Boots ‘n’ shoes, boots ‘n’ shoes, I gotta have more boots ‘n’ shoes! Hiking and backpacking are great activities for getting outside and staying in shape, but they aren’t so great on your feet. If you’re making the trek, you’ll want a nice, durable pair of backpacking boots or hiking shoes so your feet feel great no matter how long you’re on the trails.
Here’s everything you need to know about backpacking boots and hiking shoes so you can choose a pair that best fits your backcountry lifestyle.
Yes, you can wear running shoes on a hike. They may be more breathable than some boots, but they won’t give you any more protection (which is a must on the trails). In fact, many companies are even designing hiking shoes that look and perform more like running shoes for more movement and fewer blisters.
Pro Tip: In addition to hiking shoes or boots, you’ll also want a nice, durable, breathable, and moisture-wicking pair of hiking socks to keep your feet dry and comfortable.
Hiking shoes are typically low-cut shoes that are lighter and much more flexible than hiking or backpacking boots. While they may ultimately offer less support, they are great for short trail hikes, especially if you aren't carrying much gear.
Pro Tip: It's important to keep in mind that the more you hike, the stronger your feet, ankles, and calves will get. This will allow these parts of your body to support themselves (and you and your load), rather than relying on a shoe for stabilization or support.
Hiking boots typically range from mid- to high-cut and tend to be heavier, more supportive and more protective than hiking shoes. While some may just be higher cut versions of hiking shoes, they will have stiffer construction and in turn, offer more support. They're durable, and great for day hikes, short backpacking trips, carrying a heavy load, or for those who need extra support or stability on the trails.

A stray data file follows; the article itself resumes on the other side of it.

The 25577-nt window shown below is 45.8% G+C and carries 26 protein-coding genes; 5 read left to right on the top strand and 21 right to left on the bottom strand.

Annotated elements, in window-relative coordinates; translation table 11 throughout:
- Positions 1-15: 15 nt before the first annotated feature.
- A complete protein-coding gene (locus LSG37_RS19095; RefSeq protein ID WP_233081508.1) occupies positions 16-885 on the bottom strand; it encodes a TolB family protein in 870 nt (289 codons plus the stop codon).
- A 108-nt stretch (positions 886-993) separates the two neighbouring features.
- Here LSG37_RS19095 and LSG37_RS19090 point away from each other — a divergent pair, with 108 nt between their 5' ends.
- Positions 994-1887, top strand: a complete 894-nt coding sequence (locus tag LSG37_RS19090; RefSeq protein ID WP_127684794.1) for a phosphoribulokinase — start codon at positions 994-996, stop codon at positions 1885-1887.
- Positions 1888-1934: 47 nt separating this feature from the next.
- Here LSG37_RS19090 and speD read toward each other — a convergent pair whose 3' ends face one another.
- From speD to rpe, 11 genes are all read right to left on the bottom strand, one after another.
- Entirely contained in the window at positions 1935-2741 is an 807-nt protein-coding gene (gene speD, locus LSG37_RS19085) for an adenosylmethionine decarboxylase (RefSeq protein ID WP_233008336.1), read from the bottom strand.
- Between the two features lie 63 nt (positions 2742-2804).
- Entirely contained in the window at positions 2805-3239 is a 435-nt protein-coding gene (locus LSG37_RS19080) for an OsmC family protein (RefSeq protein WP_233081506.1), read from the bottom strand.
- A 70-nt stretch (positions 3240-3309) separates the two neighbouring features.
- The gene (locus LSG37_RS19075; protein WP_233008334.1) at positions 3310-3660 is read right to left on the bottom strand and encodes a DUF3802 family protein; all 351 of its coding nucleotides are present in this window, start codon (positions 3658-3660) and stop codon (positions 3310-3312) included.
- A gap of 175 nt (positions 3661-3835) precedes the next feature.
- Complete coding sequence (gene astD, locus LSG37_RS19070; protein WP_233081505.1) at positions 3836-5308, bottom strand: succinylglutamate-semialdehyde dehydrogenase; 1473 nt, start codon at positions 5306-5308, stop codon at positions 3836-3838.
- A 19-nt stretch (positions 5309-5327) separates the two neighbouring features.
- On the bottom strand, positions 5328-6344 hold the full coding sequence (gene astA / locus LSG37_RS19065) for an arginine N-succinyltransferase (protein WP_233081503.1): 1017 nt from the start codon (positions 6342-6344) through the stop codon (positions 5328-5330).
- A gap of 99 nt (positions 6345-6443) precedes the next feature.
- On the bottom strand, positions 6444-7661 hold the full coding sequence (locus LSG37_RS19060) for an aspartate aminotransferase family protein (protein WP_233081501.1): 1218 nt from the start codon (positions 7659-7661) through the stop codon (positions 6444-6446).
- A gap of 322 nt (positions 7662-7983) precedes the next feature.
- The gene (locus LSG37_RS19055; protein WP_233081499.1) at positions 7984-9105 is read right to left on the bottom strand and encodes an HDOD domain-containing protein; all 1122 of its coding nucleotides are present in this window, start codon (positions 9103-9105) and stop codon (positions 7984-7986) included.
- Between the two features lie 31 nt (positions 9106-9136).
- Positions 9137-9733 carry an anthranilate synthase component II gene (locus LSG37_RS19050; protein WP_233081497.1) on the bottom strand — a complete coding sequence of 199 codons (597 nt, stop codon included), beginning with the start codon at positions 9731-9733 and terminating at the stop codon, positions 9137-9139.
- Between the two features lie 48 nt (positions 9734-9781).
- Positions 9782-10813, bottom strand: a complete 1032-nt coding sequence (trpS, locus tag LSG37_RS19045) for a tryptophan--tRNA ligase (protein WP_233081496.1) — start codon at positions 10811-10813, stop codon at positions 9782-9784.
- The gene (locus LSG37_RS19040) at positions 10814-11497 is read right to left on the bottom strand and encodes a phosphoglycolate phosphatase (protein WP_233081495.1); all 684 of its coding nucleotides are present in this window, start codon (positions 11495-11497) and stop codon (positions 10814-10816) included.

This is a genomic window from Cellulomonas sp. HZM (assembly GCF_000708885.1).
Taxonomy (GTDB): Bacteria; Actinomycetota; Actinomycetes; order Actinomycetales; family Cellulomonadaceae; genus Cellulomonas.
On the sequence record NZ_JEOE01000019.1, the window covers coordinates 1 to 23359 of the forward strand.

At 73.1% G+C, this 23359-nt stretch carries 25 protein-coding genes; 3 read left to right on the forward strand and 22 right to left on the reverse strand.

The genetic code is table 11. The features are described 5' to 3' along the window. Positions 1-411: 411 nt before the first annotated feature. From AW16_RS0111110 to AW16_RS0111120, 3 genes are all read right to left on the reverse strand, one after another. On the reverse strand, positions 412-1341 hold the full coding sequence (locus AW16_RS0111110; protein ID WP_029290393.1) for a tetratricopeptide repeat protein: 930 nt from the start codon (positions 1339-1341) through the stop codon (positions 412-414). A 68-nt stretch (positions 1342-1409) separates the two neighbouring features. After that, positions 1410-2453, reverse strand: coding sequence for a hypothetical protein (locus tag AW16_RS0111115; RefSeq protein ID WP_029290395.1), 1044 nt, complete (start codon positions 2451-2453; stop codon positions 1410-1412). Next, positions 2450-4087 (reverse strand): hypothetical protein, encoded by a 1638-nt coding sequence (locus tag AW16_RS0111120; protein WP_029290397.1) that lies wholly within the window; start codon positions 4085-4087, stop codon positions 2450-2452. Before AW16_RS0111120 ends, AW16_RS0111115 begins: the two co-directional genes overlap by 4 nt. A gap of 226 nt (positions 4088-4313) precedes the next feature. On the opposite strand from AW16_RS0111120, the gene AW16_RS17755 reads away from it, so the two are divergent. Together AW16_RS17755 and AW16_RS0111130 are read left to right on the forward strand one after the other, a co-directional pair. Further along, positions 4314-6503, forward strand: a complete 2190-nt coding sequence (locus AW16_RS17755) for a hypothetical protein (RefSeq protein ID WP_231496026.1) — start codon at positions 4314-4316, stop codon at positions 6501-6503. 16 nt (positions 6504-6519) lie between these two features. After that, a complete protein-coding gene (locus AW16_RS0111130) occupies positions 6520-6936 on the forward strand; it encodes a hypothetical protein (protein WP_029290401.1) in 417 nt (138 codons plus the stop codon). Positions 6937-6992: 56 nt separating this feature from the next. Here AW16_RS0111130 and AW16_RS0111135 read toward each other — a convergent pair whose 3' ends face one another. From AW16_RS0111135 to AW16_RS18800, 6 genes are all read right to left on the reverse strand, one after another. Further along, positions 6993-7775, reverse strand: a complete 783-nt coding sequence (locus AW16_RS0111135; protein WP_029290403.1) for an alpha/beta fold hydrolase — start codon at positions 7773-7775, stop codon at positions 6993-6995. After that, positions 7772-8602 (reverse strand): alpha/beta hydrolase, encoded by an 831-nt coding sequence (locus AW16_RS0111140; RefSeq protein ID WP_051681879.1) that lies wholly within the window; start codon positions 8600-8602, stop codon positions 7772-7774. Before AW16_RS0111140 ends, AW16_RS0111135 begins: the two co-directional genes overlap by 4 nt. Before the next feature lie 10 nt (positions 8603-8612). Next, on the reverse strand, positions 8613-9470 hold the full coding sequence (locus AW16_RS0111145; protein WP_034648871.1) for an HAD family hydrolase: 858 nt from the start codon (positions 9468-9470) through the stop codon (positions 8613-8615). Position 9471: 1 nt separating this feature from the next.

Backpacking boots are meant for multi-day trips and carrying a heavy load in all kinds of terrain and weather conditions. They're taller and stiffer than hiking boots and of course, offer more support, especially around the ankles. Backpacking boots also have thicker outsoles and are built to accommodate crampons or snowshoes. If you’re mountaineering or backpacking in the winter, crampon compatibility is essential for your safety. Backpacking boots also are much heavier than hiking boots, so keep that in mind.
Approach shoes are a hybrid of hiking and climbing shoes. They are used by climbers to get over rocky terrain to the climbing site. Approach shoes often have climbing style lacing that extends down toward the toe for better control. They also feature protective rands and sticky rubber on the soles to "grip" the rocks. Keep in mind that the sticky rubber outsole is softer and much less durable than other hiking shoes so extended hiking trips will wear it down pretty quickly.
Style and Fit
No one style will meet all of your hiking or backpacking needs. You may want to trek to your campsite in your backpacking boots and switch to a lighter hiking shoe for shorter day hikes in the backcountry, or if you're near water, perhaps a hiking sandal. Make sure you're choosing one that best suits your needs (i.e. what are you going to be wearing most?) and if your budget allows, purchase a couple different pairs so you don't have to make any sacrifices while you're out there!
Pro Tip: You’re going to be spending a lot of time in a hiking shoe or boot, so make sure that it fits well! Hiking shoes and boots should fit snug, not tight! Make sure you have room to wiggle your toes. We suggest trying them on at the end of the day (because your feet tend to swell) to find the right size and fit for you. If not, you could be prone to blisters and discomfort, and that’s not something you want to deal with on any hike.